Mom and Dad are fighting again. Sorry, the President and Congressional leaders are fighting again. This time it’s about the debt ceiling.
Before we get too far into their argument, let’s remember what the debt ceiling is. It is a self-imposed statutory limit on the amount of debt that the US Treasury can issue to the public or other federal agencies.
In simple terms, it is the credit limit for the US Government
On January 19, 2023, the limit was reached. At that time, the Treasury announced a “debt issuance suspension period” during which it can take “extraordinary measures” to borrow money without breaching the debt ceiling.
Since that time, the Treasury has been doing what it can to extend the time before the US Government really and truly runs out of money – this is called the X-date (not to be confused with a Marvel movie).
Effectively when this date is reached (and no one knows exactly when – although it is expected to be sometime between early June and August), the United States government will have exhausted its ability to borrow money and will have run out of cash to meet all of the financial obligations.
Not only does no one know exactly when the X-date is, no one can predict how the Treasury will operate when X-date happens.
This would be unprecedented.
Back in 2011 when the US government faced this situation, a deal was reached at the last minute to prevent it. The Treasury had a contingency plan in place for 2011, and it is likely that they would pull that plan off the shelf.
Under that plan, the Treasury would prioritize payments. This means they would continue to pay interest on government bonds as it comes due. As bonds mature, Treasury would pay off the bonds by auctioning new ones for the exact same amount. This would not increase the amount of money being borrowed, but it would allow for a functioning treasury market. It also “technically” avoids a default of US government bonds, but a default of payments due is still a default.
This is because, beyond the bonds that are due interest or are maturing, the Treasury would have to delay payments to Social Security beneficiaries, Medicare providers, agencies, and contractors until it had enough cash to pay for a full day’s bills.
And while the source of money for paychecks would be uncertain, Federal employees would probably still be expected to work as Congress has provided federal agencies the ability to obligate funds.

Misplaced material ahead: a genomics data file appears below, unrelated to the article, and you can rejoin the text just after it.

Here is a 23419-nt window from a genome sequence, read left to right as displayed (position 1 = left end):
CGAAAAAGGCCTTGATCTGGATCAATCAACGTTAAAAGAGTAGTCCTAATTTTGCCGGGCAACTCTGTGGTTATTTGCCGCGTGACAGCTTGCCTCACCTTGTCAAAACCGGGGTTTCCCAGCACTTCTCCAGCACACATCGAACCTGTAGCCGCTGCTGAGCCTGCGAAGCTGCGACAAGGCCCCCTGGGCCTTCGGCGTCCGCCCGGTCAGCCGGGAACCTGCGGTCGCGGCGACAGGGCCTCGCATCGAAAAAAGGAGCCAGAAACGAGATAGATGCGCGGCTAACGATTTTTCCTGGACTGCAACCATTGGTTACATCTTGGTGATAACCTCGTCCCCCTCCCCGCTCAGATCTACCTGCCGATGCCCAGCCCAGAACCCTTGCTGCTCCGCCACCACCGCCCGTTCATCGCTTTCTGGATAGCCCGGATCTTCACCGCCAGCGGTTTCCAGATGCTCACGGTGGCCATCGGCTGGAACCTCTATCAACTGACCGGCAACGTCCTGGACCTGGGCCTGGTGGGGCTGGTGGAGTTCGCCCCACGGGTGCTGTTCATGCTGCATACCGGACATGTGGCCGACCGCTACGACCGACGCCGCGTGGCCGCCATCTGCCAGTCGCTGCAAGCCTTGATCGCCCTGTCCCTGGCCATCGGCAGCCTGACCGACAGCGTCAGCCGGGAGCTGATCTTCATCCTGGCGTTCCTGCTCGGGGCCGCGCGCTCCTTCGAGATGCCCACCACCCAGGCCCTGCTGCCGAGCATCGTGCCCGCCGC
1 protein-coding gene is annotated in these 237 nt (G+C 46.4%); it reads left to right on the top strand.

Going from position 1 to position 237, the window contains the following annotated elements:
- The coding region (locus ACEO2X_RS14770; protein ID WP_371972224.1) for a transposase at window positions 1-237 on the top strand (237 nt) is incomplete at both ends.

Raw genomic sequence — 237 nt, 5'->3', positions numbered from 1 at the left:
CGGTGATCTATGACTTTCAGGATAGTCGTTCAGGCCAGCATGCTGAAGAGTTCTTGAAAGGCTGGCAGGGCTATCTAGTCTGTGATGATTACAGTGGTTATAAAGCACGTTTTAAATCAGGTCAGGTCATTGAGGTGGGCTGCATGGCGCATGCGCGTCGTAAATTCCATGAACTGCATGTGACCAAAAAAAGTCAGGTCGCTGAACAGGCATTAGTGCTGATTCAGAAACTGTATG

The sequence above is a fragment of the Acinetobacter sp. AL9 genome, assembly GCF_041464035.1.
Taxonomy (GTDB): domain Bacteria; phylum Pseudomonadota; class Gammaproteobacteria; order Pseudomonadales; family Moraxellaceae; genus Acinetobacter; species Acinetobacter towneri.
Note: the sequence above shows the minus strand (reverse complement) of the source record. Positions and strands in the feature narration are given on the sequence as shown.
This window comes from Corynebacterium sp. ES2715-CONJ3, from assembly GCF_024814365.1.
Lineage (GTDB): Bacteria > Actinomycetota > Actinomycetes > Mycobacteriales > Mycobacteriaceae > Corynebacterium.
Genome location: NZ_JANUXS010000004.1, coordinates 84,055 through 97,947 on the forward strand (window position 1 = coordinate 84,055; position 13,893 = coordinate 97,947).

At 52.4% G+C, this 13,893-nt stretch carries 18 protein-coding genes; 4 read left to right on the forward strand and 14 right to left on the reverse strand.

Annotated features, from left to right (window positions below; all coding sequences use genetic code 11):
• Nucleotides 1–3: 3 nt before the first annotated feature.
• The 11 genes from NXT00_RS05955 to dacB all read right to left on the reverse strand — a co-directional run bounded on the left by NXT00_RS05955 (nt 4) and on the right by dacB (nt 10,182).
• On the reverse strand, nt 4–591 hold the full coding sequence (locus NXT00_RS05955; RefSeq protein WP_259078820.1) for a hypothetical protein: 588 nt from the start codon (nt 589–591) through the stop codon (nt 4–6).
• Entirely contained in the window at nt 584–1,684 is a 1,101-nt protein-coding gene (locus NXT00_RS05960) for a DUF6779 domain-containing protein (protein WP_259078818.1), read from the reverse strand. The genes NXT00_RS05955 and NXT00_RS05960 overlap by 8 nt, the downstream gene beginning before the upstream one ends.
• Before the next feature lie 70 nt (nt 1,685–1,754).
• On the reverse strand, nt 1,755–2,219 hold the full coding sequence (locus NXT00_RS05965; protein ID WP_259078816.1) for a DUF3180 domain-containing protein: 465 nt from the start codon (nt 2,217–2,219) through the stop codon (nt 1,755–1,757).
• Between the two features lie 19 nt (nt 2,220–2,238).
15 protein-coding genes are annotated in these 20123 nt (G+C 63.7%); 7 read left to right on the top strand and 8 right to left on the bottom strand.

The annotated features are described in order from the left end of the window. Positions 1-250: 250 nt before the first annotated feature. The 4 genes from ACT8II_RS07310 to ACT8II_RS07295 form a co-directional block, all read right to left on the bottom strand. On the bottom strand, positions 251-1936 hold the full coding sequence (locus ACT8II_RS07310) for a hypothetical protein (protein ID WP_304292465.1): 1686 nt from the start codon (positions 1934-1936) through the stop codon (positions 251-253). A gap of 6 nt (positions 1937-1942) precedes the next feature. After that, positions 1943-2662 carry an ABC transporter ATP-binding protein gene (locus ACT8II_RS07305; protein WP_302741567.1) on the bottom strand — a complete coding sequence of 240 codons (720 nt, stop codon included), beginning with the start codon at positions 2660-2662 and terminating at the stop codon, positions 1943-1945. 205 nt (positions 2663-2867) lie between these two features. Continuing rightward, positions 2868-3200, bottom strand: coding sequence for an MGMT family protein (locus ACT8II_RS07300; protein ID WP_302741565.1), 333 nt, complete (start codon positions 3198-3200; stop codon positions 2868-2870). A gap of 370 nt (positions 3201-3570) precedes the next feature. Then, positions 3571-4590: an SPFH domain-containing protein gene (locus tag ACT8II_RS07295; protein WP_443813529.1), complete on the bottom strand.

You can imagine that if Treasury is writing checks for interest and principal payments, but delaying Social Security benefits and federal paychecks, there are going to be some legal challenges. I mean, who appointed Treasury as the arbiter of who gets paid first when there isn’t enough to go around?
There are plenty of doomsday stories about what might happen if we blow past X-date, and if you want to read them, you can find them with a quick Google search. I won’t entertain that type of catastrophizing.
Senator Kevin Keeley: I don’t really drink…
Agador: Yeah, but now’s the time to pretend!
The debt limit was intended to signal that politicians have some level of fiscal restraint. The above chart shows that if it was ever true, we’ve long since reached the point that we can stop pretending.
Let’s remember that each time this completely made-up limit that has been reached, breached, or suspended it was raised. That means that 100% of the time we faced this exact crisis, the debt limit was raised.
A record of 100% suggests that this limit will probably be raised again[i].
If you are worried about how this manufactured crisis might impact you, let’s get back to personal. Sit down with a qualified, experienced, and licensed financial planner who can help you navigate this situation and any others that you may face in the future. Having a plan will help you avoid the doom loop of what-if thinking. You’ve got this! And, if you don’t have a financial planner, I’d be happy to help.
Anderson Wozny and Wozny Capital Advisors, LLC are not affiliated with or endorsed by the US Treasury or any other government agency. The information presented is believed to be from reliable sources, but no responsibility is accepted for any inaccuracies.
[i] Past performance is no indication of future performance; even and especially when it comes to political decisions.